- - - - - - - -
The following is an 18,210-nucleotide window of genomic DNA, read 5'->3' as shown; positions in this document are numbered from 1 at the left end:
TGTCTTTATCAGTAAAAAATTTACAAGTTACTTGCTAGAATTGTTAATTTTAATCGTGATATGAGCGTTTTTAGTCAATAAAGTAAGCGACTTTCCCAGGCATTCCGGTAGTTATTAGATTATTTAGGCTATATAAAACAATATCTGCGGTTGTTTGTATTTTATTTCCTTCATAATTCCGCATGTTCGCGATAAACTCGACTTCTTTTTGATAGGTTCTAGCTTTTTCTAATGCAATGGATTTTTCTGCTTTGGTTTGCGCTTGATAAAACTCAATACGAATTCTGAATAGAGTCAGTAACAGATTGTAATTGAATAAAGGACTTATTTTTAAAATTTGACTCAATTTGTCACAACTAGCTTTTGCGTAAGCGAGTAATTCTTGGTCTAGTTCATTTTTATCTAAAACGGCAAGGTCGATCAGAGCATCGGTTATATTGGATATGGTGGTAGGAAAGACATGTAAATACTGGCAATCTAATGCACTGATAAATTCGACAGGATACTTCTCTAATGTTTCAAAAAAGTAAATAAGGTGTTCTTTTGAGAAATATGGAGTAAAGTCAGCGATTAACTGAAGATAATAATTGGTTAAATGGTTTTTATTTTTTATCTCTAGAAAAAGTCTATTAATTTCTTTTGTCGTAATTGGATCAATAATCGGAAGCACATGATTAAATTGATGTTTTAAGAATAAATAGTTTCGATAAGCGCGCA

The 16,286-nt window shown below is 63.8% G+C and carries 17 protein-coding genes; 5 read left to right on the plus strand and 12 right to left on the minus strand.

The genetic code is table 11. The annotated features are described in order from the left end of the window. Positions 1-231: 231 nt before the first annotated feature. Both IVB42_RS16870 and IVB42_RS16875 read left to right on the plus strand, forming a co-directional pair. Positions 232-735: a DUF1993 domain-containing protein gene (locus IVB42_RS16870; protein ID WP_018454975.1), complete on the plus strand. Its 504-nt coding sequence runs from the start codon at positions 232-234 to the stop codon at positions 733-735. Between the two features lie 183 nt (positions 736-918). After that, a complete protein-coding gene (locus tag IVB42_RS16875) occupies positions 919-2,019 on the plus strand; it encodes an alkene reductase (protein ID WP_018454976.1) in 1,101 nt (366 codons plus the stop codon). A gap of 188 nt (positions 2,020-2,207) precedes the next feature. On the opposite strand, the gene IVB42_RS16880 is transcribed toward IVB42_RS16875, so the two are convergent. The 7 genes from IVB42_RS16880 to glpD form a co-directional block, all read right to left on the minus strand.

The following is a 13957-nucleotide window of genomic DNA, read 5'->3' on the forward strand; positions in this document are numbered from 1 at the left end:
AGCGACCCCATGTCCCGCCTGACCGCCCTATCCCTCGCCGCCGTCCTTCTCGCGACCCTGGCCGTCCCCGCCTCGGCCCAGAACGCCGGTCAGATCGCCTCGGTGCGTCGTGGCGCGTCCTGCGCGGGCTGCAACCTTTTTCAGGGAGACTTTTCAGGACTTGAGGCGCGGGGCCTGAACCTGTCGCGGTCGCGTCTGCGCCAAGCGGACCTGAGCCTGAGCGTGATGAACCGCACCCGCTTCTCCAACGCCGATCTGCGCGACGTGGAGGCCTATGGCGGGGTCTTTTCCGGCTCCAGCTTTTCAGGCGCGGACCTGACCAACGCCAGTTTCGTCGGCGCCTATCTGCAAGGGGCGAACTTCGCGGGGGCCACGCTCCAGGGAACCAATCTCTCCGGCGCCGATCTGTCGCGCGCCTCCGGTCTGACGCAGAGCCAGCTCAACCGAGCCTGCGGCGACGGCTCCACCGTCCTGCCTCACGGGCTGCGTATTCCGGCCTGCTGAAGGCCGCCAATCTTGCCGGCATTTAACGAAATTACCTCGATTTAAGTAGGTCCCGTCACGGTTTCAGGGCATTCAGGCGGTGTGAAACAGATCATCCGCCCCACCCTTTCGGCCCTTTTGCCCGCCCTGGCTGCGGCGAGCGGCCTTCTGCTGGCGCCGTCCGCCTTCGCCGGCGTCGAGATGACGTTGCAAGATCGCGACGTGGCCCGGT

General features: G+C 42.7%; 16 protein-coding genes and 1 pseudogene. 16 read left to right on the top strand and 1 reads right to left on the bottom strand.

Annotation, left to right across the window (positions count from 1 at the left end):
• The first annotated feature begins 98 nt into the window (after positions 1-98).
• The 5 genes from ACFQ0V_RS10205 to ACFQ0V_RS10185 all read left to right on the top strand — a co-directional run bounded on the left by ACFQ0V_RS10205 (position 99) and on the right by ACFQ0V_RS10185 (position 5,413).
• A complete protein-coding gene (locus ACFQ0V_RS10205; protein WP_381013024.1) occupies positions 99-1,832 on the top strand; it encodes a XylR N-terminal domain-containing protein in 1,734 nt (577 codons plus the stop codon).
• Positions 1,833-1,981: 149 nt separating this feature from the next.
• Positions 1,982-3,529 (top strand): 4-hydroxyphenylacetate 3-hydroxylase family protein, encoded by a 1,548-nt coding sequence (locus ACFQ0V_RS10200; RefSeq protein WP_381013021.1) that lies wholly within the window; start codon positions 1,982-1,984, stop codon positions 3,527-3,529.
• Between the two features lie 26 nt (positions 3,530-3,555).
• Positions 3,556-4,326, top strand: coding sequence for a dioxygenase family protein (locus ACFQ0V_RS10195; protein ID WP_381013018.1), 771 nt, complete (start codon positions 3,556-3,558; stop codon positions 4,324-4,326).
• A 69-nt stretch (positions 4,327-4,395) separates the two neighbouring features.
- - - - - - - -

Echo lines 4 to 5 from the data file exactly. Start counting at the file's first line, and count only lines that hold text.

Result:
The genetic code is table 11. The annotated features are described in order from the left end of the window. Positions 1-231: 231 nt before the first annotated feature. Both IVB42_RS16870 and IVB42_RS16875 read left to right on the plus strand, forming a co-directional pair. Positions 232-735: a DUF1993 domain-containing protein gene (locus IVB42_RS16870; protein ID WP_018454975.1), complete on the plus strand. Its 504-nt coding sequence runs from the start codon at positions 232-234 to the stop codon at positions 733-735. Between the two features lie 183 nt (positions 736-918). After that, a complete protein-coding gene (locus tag IVB42_RS16875) occupies positions 919-2,019 on the plus strand; it encodes an alkene reductase (protein ID WP_018454976.1) in 1,101 nt (366 codons plus the stop codon). A gap of 188 nt (positions 2,020-2,207) precedes the next feature. On the opposite strand, the gene IVB42_RS16880 is transcribed toward IVB42_RS16875, so the two are convergent. The 7 genes from IVB42_RS16880 to glpD form a co-directional block, all read right to left on the minus strand.

The following is a 13957-nucleotide window of genomic DNA, read 5'->3' on the forward strand; positions in this document are numbered from 1 at the left end: